Ever since the earliest documented militaries, war tactics were fleshed out of battle simulations and war games. This is not directly related to red teaming, obviously, but if we think about cyber threats as warfare and cyber space as a battlefield where malicious actors are the enemy, then we can see a lot of similarities. Mostly around getting into the head of the enemy to anticipate their next move. Other elements too, like the element of surprise, of going undetected, are also borrowed from the military playbook.
What’s your favorite part of the job?
I really enjoy the psychological aspect of it. Red teams need to get into the minds of malicious hackers and try to think like they do. I also enjoy digging into a client’s organization to uncover how their security team thinks and operates.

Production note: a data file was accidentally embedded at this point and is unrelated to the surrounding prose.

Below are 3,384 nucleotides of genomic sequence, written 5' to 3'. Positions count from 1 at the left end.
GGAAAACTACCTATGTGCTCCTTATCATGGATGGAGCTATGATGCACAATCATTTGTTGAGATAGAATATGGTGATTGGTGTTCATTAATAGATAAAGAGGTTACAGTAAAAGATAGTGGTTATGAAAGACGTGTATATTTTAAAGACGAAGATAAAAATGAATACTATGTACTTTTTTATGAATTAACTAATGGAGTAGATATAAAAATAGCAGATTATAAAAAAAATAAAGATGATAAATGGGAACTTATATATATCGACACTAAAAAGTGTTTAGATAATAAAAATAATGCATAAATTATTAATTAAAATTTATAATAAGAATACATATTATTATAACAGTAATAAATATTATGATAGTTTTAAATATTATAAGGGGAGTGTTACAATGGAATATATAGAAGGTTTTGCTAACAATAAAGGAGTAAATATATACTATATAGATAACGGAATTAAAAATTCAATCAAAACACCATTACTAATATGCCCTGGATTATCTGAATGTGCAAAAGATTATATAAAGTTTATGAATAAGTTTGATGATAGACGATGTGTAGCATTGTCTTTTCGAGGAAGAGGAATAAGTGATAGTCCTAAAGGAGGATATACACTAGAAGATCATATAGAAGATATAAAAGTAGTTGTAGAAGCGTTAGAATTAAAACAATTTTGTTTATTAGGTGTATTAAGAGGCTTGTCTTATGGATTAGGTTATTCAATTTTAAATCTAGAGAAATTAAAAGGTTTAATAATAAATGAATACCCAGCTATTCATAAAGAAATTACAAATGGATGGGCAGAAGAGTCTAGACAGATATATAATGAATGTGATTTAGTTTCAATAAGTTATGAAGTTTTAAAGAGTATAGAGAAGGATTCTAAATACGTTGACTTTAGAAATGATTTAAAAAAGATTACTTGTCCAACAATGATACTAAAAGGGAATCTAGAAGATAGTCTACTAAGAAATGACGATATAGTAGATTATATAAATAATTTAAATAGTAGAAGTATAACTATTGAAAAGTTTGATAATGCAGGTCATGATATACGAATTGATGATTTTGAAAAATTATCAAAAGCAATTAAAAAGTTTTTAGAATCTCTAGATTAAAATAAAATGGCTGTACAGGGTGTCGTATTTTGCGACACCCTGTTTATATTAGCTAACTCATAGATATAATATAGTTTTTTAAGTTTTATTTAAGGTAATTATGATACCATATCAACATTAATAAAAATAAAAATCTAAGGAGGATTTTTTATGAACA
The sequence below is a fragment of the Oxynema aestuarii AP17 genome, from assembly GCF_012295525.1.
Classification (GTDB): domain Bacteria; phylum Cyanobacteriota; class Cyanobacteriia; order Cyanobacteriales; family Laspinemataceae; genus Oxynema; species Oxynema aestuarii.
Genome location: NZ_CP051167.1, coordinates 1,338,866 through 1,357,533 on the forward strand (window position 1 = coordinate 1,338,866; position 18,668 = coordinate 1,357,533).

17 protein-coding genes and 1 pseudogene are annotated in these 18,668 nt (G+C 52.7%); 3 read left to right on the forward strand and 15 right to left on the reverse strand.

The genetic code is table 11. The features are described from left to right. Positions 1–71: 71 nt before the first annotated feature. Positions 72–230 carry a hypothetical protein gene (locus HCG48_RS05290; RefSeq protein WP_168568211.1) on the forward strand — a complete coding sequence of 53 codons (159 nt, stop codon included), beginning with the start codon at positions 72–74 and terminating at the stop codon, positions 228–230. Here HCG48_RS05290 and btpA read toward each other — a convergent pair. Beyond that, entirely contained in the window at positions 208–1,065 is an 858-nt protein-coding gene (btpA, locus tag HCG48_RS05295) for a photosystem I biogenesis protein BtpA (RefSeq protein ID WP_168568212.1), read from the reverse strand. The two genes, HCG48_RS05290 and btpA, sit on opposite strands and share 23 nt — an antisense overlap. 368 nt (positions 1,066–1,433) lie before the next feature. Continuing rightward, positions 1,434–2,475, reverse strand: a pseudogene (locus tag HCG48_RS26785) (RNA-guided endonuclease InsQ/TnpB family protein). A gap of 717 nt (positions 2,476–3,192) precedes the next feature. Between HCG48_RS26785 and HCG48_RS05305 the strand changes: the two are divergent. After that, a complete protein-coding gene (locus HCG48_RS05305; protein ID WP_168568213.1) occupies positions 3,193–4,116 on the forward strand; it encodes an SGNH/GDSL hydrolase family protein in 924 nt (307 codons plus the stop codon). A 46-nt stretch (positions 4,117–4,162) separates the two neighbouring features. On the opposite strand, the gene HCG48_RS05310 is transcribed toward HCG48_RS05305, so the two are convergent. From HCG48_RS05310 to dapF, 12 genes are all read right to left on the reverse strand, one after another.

Can you share one red teaming experience that stands out in your memory?
I remember a particular exercise in which we uncovered the internet login credentials of one of our customers. We were flown over to the customer’s physical offices, and we logged into their Wi-Fi from just outside their offices using the credentials we uncovered. Once we were on their Wi-Fi, we had access to all their systems and were able to attack them shortly after. It was memorable to show the customer how easy it was to breach their organization simply with credentials that were floating around the web.